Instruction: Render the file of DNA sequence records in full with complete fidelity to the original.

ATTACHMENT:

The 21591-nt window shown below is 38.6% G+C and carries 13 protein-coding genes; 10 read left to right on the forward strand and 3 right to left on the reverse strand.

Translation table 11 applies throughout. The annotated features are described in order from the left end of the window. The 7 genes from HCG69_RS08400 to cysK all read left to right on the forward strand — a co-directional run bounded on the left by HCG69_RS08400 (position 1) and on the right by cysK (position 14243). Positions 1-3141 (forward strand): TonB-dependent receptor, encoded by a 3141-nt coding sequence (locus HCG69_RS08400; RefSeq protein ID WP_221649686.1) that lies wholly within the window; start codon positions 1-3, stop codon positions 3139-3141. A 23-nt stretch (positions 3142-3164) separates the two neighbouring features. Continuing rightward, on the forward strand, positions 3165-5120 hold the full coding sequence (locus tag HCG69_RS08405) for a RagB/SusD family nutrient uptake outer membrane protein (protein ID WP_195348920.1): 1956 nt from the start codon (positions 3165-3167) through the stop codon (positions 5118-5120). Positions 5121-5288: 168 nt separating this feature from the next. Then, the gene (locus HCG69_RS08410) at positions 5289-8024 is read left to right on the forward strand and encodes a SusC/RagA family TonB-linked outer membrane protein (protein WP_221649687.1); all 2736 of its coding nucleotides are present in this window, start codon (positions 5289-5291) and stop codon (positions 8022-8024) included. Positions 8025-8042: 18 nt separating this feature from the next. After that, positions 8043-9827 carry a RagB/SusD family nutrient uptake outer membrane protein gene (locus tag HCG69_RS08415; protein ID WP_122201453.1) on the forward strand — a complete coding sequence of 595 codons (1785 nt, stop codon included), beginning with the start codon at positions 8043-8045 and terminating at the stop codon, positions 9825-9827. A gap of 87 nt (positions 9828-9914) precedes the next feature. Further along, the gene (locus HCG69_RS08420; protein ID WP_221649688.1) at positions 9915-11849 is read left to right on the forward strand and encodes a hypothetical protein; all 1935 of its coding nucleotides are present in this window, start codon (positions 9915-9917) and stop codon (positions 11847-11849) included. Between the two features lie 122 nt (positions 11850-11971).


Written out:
The 21591-nt window shown below is 38.6% G+C and carries 13 protein-coding genes; 10 read left to right on the forward strand and 3 right to left on the reverse strand.

Translation table 11 applies throughout. The annotated features are described in order from the left end of the window. The 7 genes from HCG69_RS08400 to cysK all read left to right on the forward strand — a co-directional run bounded on the left by HCG69_RS08400 (position 1) and on the right by cysK (position 14243). Positions 1-3141 (forward strand): TonB-dependent receptor, encoded by a 3141-nt coding sequence (locus HCG69_RS08400; RefSeq protein ID WP_221649686.1) that lies wholly within the window; start codon positions 1-3, stop codon positions 3139-3141. A 23-nt stretch (positions 3142-3164) separates the two neighbouring features. Continuing rightward, on the forward strand, positions 3165-5120 hold the full coding sequence (locus tag HCG69_RS08405) for a RagB/SusD family nutrient uptake outer membrane protein (protein ID WP_195348920.1): 1956 nt from the start codon (positions 3165-3167) through the stop codon (positions 5118-5120). Positions 5121-5288: 168 nt separating this feature from the next. Then, the gene (locus HCG69_RS08410) at positions 5289-8024 is read left to right on the forward strand and encodes a SusC/RagA family TonB-linked outer membrane protein (protein WP_221649687.1); all 2736 of its coding nucleotides are present in this window, start codon (positions 5289-5291) and stop codon (positions 8022-8024) included. Positions 8025-8042: 18 nt separating this feature from the next. After that, positions 8043-9827 carry a RagB/SusD family nutrient uptake outer membrane protein gene (locus tag HCG69_RS08415; protein ID WP_122201453.1) on the forward strand — a complete coding sequence of 595 codons (1785 nt, stop codon included), beginning with the start codon at positions 8043-8045 and terminating at the stop codon, positions 9825-9827. A gap of 87 nt (positions 9828-9914) precedes the next feature. Further along, the gene (locus HCG69_RS08420; protein ID WP_221649688.1) at positions 9915-11849 is read left to right on the forward strand and encodes a hypothetical protein; all 1935 of its coding nucleotides are present in this window, start codon (positions 9915-9917) and stop codon (positions 11847-11849) included. Between the two features lie 122 nt (positions 11850-11971).